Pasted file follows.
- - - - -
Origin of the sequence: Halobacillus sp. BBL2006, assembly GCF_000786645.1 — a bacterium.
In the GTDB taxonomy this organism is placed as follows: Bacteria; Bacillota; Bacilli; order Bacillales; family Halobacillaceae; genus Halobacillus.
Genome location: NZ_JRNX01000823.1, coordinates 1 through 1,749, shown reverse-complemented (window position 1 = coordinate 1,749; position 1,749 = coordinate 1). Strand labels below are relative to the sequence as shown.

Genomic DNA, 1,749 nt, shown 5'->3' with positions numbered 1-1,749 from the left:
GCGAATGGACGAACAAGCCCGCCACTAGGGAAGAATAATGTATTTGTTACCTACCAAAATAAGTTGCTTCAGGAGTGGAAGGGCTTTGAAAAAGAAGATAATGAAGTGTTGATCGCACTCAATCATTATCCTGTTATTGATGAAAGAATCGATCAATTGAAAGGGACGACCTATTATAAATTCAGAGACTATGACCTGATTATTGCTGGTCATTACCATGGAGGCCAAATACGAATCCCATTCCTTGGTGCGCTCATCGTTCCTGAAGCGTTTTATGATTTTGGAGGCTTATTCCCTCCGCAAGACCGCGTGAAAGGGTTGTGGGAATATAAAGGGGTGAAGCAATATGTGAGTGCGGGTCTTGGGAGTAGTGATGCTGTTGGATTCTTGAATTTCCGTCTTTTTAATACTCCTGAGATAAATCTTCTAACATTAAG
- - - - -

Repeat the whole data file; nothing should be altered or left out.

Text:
Origin of the sequence: Halobacillus sp. BBL2006, assembly GCF_000786645.1 — a bacterium.
In the GTDB taxonomy this organism is placed as follows: Bacteria; Bacillota; Bacilli; order Bacillales; family Halobacillaceae; genus Halobacillus.
Genome location: NZ_JRNX01000823.1, coordinates 1 through 1,749, shown reverse-complemented (window position 1 = coordinate 1,749; position 1,749 = coordinate 1). Strand labels below are relative to the sequence as shown.

Genomic DNA, 1,749 nt, shown 5'->3' with positions numbered 1-1,749 from the left:
GCGAATGGACGAACAAGCCCGCCACTAGGGAAGAATAATGTATTTGTTACCTACCAAAATAAGTTGCTTCAGGAGTGGAAGGGCTTTGAAAAAGAAGATAATGAAGTGTTGATCGCACTCAATCATTATCCTGTTATTGATGAAAGAATCGATCAATTGAAAGGGACGACCTATTATAAATTCAGAGACTATGACCTGATTATTGCTGGTCATTACCATGGAGGCCAAATACGAATCCCATTCCTTGGTGCGCTCATCGTTCCTGAAGCGTTTTATGATTTTGGAGGCTTATTCCCTCCGCAAGACCGCGTGAAAGGGTTGTGGGAATATAAAGGGGTGAAGCAATATGTGAGTGCGGGTCTTGGGAGTAGTGATGCTGTTGGATTCTTGAATTTCCGTCTTTTTAATACTCCTGAGATAAATCTTCTAACATTAAG